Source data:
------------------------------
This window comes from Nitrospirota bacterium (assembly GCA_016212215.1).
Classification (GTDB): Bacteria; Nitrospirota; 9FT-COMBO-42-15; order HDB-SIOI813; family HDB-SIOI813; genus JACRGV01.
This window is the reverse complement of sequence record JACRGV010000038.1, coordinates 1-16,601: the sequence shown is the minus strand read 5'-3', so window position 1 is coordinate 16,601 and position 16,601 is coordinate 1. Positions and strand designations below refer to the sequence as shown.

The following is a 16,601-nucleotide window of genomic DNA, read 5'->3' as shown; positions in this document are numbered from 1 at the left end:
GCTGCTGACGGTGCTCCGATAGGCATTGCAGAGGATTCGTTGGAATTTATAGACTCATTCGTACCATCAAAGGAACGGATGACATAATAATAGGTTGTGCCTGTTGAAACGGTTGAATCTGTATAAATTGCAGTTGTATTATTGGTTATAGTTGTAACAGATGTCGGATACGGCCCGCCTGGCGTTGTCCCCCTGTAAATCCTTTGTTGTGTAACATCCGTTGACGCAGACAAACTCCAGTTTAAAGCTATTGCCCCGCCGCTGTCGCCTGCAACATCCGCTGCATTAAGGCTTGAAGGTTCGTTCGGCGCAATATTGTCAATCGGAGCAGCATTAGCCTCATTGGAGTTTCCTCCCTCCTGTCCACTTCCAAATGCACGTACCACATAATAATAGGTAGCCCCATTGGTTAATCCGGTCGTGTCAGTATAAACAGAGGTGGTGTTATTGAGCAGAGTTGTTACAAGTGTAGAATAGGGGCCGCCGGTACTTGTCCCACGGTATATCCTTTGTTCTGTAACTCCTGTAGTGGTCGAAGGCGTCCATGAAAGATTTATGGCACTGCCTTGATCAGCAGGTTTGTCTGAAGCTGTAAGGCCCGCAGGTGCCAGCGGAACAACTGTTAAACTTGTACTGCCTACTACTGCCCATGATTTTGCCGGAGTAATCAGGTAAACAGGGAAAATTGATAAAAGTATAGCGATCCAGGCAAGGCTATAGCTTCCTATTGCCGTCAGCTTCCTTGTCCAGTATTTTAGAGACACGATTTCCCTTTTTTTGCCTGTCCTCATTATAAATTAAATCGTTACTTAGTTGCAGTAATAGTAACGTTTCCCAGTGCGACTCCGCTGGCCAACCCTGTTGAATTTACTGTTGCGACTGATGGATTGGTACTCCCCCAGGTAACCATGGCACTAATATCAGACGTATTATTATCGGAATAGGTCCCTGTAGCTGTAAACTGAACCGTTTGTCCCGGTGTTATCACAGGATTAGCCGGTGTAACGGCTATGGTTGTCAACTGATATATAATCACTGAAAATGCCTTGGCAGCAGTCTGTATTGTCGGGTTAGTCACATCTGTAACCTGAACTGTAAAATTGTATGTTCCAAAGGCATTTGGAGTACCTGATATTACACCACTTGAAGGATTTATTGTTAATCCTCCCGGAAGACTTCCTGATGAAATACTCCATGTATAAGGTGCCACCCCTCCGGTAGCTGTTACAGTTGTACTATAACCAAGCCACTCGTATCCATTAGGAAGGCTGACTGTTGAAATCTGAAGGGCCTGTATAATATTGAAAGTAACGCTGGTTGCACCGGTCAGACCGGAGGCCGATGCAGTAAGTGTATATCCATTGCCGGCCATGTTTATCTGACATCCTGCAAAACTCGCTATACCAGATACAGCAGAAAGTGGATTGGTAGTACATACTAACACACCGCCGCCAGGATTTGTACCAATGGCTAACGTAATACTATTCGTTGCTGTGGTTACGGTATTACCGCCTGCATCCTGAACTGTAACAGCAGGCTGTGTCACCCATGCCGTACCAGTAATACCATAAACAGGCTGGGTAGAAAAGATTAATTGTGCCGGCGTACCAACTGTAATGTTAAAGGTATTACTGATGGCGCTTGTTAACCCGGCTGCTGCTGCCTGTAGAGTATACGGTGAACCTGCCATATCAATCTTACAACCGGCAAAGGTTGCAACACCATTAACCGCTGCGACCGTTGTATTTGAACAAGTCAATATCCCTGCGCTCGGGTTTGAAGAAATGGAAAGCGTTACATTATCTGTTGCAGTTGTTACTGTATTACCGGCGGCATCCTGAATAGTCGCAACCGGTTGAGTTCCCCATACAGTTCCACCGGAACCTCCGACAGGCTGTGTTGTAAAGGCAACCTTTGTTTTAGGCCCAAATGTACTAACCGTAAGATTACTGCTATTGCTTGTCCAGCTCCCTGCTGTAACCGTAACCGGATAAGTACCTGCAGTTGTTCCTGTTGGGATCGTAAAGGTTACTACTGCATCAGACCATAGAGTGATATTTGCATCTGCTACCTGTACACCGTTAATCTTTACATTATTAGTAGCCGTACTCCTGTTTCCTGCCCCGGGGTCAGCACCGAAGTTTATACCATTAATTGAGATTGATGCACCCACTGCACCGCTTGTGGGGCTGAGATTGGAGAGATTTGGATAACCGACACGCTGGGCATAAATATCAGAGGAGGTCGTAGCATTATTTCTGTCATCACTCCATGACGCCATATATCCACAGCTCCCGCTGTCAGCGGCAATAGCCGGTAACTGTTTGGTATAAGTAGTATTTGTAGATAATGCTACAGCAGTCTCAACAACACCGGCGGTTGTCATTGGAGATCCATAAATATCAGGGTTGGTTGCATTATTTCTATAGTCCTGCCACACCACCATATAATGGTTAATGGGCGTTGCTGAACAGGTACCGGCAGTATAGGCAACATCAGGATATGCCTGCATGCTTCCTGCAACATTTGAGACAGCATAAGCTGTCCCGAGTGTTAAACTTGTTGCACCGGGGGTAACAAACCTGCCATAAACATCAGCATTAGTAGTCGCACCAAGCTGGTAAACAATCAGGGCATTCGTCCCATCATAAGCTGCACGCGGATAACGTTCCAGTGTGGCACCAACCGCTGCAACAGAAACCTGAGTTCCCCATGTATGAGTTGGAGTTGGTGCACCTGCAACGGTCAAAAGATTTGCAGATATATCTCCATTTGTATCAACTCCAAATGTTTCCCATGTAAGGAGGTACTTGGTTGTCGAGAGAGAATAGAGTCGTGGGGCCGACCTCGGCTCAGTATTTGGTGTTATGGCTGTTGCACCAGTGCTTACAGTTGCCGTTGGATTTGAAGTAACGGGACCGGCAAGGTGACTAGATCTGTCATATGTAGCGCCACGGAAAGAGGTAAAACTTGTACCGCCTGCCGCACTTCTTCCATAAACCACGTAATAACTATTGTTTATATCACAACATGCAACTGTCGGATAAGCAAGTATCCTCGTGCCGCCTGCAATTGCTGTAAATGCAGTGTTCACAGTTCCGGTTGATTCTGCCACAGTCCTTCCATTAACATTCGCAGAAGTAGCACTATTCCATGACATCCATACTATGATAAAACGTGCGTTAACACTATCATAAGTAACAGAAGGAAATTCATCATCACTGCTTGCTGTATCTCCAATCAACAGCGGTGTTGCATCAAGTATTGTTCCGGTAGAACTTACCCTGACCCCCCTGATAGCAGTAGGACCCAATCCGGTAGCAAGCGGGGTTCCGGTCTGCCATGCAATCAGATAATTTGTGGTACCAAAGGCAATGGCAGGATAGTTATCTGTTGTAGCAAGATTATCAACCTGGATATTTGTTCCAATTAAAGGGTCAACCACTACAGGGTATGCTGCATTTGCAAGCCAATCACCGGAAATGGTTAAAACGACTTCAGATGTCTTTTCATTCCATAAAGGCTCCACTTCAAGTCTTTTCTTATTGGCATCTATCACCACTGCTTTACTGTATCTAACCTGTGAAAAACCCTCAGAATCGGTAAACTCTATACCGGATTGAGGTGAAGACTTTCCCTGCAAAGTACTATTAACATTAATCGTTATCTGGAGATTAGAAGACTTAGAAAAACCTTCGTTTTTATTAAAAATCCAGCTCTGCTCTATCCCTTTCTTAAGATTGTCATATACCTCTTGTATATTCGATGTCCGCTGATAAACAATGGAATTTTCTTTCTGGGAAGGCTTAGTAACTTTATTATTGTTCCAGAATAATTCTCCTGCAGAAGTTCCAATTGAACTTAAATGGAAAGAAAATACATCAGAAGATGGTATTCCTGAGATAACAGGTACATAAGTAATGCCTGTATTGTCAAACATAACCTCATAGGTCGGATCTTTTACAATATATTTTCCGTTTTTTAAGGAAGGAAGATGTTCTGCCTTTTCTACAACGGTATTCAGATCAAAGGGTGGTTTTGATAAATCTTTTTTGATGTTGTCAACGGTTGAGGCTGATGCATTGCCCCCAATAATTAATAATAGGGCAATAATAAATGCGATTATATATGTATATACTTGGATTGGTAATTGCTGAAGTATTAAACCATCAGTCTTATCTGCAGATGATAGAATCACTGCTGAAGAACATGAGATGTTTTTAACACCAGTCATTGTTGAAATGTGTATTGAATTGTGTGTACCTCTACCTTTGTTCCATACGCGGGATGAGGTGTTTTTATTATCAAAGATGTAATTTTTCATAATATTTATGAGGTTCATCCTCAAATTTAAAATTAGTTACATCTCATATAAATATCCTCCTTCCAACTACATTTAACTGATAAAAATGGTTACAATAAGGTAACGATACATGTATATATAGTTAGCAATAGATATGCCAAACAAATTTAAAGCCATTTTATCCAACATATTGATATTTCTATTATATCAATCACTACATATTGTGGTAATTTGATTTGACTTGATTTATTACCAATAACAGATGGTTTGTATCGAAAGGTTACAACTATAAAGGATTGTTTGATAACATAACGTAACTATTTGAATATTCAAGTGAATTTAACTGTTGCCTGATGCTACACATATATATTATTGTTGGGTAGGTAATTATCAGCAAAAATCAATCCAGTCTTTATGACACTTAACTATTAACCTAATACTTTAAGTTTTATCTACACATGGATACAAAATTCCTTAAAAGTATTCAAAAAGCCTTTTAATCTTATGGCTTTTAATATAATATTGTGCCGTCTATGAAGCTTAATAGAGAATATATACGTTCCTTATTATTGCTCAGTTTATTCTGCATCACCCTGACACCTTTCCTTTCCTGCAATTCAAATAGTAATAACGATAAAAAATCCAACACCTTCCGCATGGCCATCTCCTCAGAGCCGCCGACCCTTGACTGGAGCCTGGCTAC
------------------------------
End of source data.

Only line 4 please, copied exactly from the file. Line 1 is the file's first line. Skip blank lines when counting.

The following is a 16,601-nucleotide window of genomic DNA, read 5'->3' as shown; positions in this document are numbered from 1 at the left end: